Book Review: The Power by Naomi Alderman

Julie: I Loved The Power

The Power was a joy to read from start to finish.

Beyond the obvious enjoyment of reading about a world where women rule, The Power offered many other delights that are hard to find elsewhere in literature and in film.

The Power not only gives women physical and political power, it also takes them off their pedestal of pure hearts and virtuous motivations.

Often, characters, especially female characters, are only allowed to be motivated by certain factors; love (romantic or maternal), compassion for others, the desire to save the world. Big, lofty reasons to pursue big, lofty goals. In The Power, the female characters are often motivated by the ordinary, the boring, the obscene. The mayor is my favourite character. She is asked why she wants to advance her political career, and her inability to find any larger meaning or motivation was immensely satisfying to read.

Tatiana Moskalev, the new ruler of the new country of Bessapara seeks power and abuses it for reasons that are ordinary and boring. When before has a woman been allowed to do so much with so little motivation? When before has a woman been allowed to be at once so great and so ordinary? The Power opened my eyes to how few options we allow our female characters, how few boxes we allow them to occupy.

The male character, Tunde, was taken on a delicious journey into the world that all women currently occupy.

Fear of going out at night. Living beneath ridiculous, sexist laws. Knowing that should push come to shove, the weaker sex cannot thrive in a physically violent world. It was a pleasure to see Tunde navigate through this world. It’s about time he got here!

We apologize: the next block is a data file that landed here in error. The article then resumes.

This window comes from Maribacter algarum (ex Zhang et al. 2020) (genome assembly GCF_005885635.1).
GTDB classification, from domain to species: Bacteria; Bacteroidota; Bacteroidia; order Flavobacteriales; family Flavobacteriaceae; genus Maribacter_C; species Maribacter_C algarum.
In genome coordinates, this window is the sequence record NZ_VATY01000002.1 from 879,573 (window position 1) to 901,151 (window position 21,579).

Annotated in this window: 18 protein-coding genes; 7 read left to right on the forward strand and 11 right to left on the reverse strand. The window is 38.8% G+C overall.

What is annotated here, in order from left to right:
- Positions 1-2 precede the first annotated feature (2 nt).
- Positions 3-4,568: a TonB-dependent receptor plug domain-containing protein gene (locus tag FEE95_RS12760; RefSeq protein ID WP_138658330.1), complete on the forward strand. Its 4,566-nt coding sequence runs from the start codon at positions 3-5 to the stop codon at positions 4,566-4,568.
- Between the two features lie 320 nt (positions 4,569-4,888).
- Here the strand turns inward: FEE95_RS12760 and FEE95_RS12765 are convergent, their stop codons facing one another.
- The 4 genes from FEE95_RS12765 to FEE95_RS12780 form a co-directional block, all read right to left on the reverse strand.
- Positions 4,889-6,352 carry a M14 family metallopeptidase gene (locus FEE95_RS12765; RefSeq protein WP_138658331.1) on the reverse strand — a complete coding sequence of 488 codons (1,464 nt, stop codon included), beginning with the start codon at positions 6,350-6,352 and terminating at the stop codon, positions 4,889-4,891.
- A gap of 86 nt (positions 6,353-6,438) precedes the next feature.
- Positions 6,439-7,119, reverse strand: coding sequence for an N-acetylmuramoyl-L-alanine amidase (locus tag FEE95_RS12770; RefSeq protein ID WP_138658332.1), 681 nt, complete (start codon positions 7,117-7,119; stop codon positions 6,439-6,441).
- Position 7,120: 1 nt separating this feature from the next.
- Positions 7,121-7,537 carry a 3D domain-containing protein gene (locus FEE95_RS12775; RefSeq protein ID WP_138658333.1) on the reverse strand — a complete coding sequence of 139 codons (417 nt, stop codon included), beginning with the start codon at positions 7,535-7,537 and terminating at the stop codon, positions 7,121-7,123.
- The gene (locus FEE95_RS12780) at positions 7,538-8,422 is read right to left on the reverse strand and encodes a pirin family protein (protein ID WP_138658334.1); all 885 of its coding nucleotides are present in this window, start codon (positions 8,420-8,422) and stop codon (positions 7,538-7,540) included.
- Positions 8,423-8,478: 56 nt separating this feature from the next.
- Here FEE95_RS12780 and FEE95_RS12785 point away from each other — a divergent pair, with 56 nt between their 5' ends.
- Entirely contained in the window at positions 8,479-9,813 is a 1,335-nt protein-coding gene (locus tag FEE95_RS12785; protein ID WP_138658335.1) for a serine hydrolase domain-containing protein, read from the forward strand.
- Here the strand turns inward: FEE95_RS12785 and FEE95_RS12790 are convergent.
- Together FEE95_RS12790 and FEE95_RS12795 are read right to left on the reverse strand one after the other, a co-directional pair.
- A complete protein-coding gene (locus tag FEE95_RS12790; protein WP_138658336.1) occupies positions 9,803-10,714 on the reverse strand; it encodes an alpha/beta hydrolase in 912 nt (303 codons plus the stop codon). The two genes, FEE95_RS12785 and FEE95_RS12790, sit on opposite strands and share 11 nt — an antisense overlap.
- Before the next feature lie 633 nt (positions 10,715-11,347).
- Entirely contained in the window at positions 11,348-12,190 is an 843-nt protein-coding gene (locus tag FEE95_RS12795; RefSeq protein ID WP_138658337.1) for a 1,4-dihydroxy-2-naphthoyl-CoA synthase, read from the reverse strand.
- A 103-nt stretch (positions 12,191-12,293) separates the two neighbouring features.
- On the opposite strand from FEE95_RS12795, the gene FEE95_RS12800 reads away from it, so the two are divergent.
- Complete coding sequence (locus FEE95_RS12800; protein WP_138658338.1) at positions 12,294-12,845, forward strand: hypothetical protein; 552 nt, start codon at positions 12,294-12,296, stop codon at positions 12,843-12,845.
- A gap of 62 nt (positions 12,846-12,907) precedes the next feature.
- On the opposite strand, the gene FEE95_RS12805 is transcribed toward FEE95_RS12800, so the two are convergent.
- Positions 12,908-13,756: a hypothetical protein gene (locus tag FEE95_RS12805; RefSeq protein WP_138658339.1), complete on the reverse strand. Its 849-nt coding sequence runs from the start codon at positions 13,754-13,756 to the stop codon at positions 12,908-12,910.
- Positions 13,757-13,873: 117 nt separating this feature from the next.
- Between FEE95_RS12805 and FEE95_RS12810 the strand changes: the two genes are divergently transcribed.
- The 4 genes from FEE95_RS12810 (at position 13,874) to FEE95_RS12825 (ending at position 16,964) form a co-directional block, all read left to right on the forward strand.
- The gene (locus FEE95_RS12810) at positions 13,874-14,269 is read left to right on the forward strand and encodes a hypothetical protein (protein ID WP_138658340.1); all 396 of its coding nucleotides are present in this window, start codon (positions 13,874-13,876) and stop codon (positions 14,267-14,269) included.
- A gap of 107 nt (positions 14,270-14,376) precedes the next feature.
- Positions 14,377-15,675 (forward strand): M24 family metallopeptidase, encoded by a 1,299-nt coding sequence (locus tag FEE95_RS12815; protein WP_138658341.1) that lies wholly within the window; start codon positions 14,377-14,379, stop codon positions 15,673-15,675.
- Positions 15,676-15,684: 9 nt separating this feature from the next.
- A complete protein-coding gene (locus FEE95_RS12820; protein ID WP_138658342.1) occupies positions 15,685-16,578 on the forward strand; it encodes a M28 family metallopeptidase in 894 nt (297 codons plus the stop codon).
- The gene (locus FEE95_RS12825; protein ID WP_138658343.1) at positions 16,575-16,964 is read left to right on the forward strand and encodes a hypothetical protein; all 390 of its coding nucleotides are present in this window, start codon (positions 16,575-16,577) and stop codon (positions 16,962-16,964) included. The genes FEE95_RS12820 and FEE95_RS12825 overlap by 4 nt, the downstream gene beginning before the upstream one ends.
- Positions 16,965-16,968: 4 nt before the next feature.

Jill: I Hated The Power

The premise of the book is simple: if women had physical power over men, then political and social power will follow and society will become a matriarchy. I struggled with that premise for two reasons:

  1. It suggests that power is biological

I don’t want to argue that men are not stronger physically than women or that this doesn’t impact how sexism plays out, but making sexism a result of our biology would imply that it is a ‘natural’ thing to happen. Similarly the assumption that women with power will automatically abuse that power suggests implicitly that such abuses are a ‘natural’ result of having power in the first place. It gives the men in power currently a kind of excuse for their bad behaviour.

  1. It minimises the role of reproduction in sexism

By assuming that women are disadvantaged due to physical weakness alone, the Power overlooks the facts of reproduction that are some of the primary modes by which we are disadvantaged.

Even in cultures where women don’t have to be the primary caregivers, we are often driven into it in other ways. IE in NZ society we don’t have equal parental leave, which means women, who are offered more parental leave than men, are often the ones staying at home in the early days. This results in women taking longer career breaks and becoming the primary caregivers simply because they know the baby the best. It is hard after four months of caring for a newborn to switch that role over to the secondary parent. The list of these kinds of political, social and cultural factors of caregiving that cement women into the role as primary parent is endless. Just look at how much Jacinda Ardern has to struggle to work and manage a baby, even with the finances and the man to help.

Related to this is the sexist idea that women are more nurturing and emotional than men as a result of our caregiving burdens. In the Power, Alderman reverses these gender characteristics to make a point, but the point doesn’t work if the caregiving responsibilities are not addressed in the first place. It is also difficult to believe some of the characters, eg that a mother of two who has her entire life cared for her two daughters, will suddenly and easily switch into a power hungry politician with no concern/nurturing feelings for her teenaged daughters.

Anyway, these are the things I didn’t like about the book. I can’t really say I hated it. How can a person hate a work that professes to be feminist? And there are many reasons to enjoy the book. It’s a quick read and a worthwhile question. How would society look if women were physically dominant to men? Here’s one way to see it.

Authors

Jill
JillJournal & Competition Co-ordinator
Julie
JulieManager
2019-03-15T08:02:59+00:00